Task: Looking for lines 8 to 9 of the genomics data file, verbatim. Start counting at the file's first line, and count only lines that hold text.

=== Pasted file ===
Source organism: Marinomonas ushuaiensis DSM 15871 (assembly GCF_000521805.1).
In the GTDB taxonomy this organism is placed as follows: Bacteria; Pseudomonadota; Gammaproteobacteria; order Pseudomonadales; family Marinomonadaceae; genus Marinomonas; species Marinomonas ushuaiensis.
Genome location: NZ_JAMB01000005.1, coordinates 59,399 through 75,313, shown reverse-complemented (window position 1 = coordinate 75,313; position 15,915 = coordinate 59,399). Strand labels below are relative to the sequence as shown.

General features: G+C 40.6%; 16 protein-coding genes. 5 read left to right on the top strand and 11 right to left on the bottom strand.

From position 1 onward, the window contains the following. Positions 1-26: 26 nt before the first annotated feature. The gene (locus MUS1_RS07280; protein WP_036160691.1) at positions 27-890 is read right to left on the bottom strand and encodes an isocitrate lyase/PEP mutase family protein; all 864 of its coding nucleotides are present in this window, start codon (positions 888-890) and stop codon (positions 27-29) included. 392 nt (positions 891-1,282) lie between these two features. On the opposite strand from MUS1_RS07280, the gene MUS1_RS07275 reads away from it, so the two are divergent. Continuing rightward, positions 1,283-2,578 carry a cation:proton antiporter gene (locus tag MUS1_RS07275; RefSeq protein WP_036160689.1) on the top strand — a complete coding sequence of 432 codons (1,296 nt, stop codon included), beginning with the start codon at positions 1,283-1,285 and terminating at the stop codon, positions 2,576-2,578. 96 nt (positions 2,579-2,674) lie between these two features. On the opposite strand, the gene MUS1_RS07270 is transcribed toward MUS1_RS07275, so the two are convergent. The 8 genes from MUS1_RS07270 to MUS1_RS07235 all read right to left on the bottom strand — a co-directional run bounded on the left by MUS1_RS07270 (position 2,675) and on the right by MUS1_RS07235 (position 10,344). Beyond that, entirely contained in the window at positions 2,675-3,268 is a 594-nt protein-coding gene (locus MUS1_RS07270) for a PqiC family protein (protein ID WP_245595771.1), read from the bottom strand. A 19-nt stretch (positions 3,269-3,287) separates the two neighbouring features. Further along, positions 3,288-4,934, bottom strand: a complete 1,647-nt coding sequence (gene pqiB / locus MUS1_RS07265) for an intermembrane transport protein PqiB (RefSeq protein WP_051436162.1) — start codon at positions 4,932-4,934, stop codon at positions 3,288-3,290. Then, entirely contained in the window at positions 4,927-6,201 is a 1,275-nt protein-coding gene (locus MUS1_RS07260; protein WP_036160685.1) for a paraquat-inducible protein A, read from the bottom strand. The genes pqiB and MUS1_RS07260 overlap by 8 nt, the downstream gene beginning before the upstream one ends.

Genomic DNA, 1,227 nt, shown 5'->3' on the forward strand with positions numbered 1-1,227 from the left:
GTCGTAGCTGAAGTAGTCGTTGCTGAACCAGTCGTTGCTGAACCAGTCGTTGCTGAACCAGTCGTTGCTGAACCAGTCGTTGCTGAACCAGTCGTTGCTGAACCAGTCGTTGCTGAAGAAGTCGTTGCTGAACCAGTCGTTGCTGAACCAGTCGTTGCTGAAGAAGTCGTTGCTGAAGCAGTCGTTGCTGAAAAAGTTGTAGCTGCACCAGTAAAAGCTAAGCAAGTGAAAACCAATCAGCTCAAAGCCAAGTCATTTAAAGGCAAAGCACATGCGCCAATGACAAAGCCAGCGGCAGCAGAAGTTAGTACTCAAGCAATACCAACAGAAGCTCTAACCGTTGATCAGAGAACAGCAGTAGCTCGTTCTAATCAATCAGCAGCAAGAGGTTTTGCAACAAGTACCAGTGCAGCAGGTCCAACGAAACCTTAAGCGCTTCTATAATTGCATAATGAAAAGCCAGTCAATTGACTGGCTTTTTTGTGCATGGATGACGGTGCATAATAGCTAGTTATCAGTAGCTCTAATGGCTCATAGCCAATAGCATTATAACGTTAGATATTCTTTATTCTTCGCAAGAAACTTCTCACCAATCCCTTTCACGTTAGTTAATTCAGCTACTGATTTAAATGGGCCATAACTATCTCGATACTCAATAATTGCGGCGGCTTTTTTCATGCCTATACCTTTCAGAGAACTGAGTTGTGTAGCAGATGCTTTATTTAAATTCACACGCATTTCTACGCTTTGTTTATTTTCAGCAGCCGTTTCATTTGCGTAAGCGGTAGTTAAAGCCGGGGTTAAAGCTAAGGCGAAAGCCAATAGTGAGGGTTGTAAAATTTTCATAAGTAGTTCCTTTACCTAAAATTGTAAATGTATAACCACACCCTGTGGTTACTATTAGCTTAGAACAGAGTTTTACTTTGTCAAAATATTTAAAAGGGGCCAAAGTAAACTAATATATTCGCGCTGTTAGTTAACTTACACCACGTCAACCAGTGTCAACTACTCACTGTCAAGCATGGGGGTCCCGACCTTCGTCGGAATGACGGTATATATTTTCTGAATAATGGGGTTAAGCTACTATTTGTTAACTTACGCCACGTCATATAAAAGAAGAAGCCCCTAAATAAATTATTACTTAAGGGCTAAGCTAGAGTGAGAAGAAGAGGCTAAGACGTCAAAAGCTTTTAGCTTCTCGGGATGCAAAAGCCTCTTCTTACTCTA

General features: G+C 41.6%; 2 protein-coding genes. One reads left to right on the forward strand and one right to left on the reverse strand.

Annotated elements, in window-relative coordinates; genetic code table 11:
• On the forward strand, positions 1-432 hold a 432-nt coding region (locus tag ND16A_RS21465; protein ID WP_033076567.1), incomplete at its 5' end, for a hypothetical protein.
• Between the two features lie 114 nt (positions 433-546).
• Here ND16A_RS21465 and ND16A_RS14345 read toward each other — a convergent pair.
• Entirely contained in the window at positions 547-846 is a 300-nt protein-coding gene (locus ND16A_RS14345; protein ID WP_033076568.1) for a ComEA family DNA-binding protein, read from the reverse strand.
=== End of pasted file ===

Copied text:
General features: G+C 41.6%; 2 protein-coding genes. One reads left to right on the forward strand and one right to left on the reverse strand.

Annotated elements, in window-relative coordinates; genetic code table 11: